Category Archives: Fiberglass Camper Reno

Up and off: chassis welding and powdercoating

For the next stage, we had to separate the chassis and the egg.  Six bolts through the 1″ plywood of the floor and the fiberglass into the frame were all that held them together.  However, bolts attacked for years by road salts don’t have threads any more.  They were just little chunks of rust.  We got under the jacked up camper with a sawzall and cut them off.

Once the egg was free, it was so light that H.W. could lift one side of it at a time.  The frame and the egg have a step in them, and the form of the egg sits between the wheels.  Even with the wheel off, the egg still has to lift over the hub, and we weren’t thrilled about just dragging all the weight of the fragile fiberglass across the hub.  H.W. lifted, and I jammed in bits of lumber, and we levered and pushed and adjusted, and eventually slid the egg over the hub,  off the frame, and to its resting place on some pallets and plywood without incident.

There they are, apart.

The chassis looked awfully flimsy without the egg, and it sure bounced around on the highway, squeaking and crashing around behind us.  We drove it all over looking for advice and somebody to do some welding for us.   We wanted a bike rack made, some improvements to the frame, and possibly to have the axle replaced, before having it painted.

This stage of research was characterized by a lot of driving, wild goose chases, and a whole parade of idiots telling us what to do, punctuated by the occasional bright spot of clear and good advice.  Like, the guy getting into his truck next to us at yet another sandblasting place, after yet another exorbitant quote from someone else who wouldn’t be able to bring it in for “another couple weeks at least”, who said “Have you considered powdercoating it?  You should talk to this guy, just up the road, I’m on my way there right now, you should follow me over.”  We let go of painting the chassis then, and turned to powdercoating.

We stood in parking lots in the rain asking RV repair people and trailer people and welding people and painting people about what we needed done, and they threw out numbers I recognized as “I don’t want to touch this job with a long stick but if you’re stupid enough to pay me this much I guess I’ll do it” quotes.  Continue reading Up and off: chassis welding and powdercoating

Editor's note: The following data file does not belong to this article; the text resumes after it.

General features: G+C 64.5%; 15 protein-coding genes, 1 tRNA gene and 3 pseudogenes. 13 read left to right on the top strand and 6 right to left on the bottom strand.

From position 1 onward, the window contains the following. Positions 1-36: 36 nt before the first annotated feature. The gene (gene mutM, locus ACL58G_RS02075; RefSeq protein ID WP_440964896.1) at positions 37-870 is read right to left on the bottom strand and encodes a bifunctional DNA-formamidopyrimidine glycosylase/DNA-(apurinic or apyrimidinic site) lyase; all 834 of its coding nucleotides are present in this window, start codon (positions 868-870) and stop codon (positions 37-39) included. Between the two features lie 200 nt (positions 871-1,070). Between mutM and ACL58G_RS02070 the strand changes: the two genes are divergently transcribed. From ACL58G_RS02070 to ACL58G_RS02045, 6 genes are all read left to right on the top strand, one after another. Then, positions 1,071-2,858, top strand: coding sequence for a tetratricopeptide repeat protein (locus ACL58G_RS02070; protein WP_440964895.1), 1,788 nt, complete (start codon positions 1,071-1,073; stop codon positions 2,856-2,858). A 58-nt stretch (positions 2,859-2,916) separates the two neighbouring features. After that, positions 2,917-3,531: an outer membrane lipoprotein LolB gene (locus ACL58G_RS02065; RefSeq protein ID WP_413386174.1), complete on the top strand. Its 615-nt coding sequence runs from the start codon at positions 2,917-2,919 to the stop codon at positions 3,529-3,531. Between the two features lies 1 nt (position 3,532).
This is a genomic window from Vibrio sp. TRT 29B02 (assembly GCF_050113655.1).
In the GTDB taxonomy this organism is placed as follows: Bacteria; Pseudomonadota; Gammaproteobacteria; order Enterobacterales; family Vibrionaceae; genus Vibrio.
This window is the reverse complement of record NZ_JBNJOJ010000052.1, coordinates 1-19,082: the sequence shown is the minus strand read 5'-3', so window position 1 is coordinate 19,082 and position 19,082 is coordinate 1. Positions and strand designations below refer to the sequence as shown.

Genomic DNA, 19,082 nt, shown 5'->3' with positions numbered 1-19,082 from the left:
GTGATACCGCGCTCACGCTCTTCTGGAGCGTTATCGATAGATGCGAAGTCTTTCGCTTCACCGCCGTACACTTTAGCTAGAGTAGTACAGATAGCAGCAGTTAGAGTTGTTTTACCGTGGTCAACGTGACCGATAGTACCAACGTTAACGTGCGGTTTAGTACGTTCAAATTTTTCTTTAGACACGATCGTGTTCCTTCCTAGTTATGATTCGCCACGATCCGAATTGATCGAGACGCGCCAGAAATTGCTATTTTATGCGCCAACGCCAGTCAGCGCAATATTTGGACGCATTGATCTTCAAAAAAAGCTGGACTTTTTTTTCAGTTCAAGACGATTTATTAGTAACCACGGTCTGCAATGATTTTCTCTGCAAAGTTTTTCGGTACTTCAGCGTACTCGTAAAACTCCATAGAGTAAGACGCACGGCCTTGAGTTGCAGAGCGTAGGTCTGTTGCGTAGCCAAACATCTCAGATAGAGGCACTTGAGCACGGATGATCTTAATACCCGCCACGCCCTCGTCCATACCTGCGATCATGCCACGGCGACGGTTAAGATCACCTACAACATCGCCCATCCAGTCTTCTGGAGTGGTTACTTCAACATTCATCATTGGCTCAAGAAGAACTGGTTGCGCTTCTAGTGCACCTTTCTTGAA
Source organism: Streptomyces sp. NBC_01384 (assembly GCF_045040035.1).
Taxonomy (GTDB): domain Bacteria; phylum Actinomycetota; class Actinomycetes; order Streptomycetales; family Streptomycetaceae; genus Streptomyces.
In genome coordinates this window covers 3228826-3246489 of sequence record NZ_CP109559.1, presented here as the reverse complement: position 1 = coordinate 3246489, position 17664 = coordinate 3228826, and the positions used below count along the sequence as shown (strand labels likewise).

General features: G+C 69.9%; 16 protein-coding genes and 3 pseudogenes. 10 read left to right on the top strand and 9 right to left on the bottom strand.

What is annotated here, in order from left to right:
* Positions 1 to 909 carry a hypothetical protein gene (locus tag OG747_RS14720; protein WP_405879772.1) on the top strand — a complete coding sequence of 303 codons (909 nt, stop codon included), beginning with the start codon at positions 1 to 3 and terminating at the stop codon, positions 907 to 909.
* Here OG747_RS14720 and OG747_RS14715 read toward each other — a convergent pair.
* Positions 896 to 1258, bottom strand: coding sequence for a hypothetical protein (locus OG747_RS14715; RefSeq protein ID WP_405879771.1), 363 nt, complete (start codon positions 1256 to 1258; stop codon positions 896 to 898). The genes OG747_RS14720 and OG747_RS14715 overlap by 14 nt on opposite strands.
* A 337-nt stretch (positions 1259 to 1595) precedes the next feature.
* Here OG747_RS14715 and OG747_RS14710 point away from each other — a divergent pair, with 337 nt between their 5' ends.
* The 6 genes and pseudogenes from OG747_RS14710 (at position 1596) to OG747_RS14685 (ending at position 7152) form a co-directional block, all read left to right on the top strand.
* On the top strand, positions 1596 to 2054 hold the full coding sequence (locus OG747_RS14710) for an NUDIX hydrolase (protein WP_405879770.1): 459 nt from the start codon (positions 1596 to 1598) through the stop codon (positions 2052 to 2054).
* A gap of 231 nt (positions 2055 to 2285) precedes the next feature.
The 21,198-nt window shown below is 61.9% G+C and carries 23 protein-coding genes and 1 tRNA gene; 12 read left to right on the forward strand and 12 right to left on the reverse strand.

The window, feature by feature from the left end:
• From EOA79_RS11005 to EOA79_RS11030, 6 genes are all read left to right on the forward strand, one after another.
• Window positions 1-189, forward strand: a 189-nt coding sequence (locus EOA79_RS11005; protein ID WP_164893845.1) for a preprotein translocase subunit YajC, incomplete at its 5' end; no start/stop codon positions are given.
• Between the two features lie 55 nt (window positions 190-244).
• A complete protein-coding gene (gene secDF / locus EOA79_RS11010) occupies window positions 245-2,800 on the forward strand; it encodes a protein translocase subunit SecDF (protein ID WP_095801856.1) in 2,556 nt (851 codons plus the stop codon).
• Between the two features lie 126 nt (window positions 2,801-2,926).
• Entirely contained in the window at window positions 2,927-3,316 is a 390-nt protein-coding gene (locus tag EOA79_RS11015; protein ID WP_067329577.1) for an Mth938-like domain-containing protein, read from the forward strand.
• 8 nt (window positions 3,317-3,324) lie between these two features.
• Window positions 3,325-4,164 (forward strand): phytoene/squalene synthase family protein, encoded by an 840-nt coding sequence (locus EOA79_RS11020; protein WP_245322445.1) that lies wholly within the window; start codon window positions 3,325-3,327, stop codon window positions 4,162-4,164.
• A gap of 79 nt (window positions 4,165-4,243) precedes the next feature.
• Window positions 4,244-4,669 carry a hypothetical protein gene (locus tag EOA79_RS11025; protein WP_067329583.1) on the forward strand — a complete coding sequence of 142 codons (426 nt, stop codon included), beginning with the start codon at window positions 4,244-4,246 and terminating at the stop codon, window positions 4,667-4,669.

Camper gets cozy: spray foam insulation

Spray foam day!  Over a year after initially inquiring about the qualities of this soy-based spray-on insulation typically used for sealing basement walls, I finally had the guy over to spray my camper.

The contractor came with a big self-contained work trailer with his compressor/engine/miles of hose and drums of product.  He fired it up- it was very noisy, sounded diesel, and took some time to prepare.  I was too tired to get nosy but I gathered that there was compressed air, then the liquid product that must be pumped or pressurized somehow, delivered in two hoses and mixed at the gun as it’s sprayed on the walls.

The very beginning

A third hose is supplied air to his breathing apparatus.  He suited up and got into his breathing mask, dragged all the hoses from the trailer to the camper, and began.  He knelt on the floor and did systematic side to side passes with the gun, occasionally doing a depth check by stabbing it with a screwdriver.  He sprayed over the walls and wheel wells and ceiling until it was all one puffy peach coloured surface.  It didn’t take very long.  It had no smell, inert as soon as it dried (almost instantly).  Continue reading Camper gets cozy: spray foam insulation

Camper reno: adventures in fiberglass

Before the camper could be insulated, there was some work to be done.

First, it needed to be dug out of the snow.  I almost got my truck stuck in the axle deep mud hiding under the dense old snow. (This was March), the shoulder season of melt water almost flowing underneath heavy snow .  Plus it rained mid-mission, so it was absolutely the worst timing for excavating the camper.

The original  interior surface layer was a sort of textured beige vinyl with a quarter inch of foam backing glued on to the fiberglass surface.  A whole quarter inch of “insulation”, wow!  Either time or the heat or the original glue had that layer so stubbornly adhered to the fiberglass that when I was tearing it off originally, only the vinyl came off like wallpaper, leaving the meat of the foam behind, which is black.

So I had to finish scraping out the vestiges of black foam with a drywall knife.  Sometimes it would come away in satisfying chunks, sometimes only in crumbs (which had a great knack for finding cuffs and collars.  At any rate, it was tedious, slow, and tiring.  A never ending task.  Naturally, the overhead stuff was the most difficult, probably baked on by 40 years of sun.

Mostly done chipping away

Next, the fiberglass repair.  This was my first experience with fiberglass resin, and I have to say it put me over the edge.  I used to think Acoustiseal was bad, and wire fencing worse.  Now, what I wish on my worst enemies is that they will someday have to do overhead fiberglass resin repairs.

Officially, the most diabolical product EVer.  Continue reading Camper reno: adventures in fiberglass